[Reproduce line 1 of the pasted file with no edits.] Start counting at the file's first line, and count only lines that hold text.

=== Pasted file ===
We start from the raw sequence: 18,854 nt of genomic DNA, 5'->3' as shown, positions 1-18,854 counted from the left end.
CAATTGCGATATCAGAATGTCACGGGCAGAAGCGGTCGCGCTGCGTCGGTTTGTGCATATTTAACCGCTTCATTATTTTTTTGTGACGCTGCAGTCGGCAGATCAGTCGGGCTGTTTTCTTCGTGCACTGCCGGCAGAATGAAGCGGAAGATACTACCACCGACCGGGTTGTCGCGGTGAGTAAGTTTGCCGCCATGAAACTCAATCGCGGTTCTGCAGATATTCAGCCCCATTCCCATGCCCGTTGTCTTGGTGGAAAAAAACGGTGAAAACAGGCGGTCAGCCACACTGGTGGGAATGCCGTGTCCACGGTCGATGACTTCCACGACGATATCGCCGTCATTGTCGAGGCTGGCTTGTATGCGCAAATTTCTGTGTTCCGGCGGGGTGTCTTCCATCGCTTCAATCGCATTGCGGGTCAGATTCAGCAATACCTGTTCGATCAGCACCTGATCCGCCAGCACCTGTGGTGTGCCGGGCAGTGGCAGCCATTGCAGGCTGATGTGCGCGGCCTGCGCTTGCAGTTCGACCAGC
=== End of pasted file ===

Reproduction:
We start from the raw sequence: 18,854 nt of genomic DNA, 5'->3' as shown, positions 1-18,854 counted from the left end.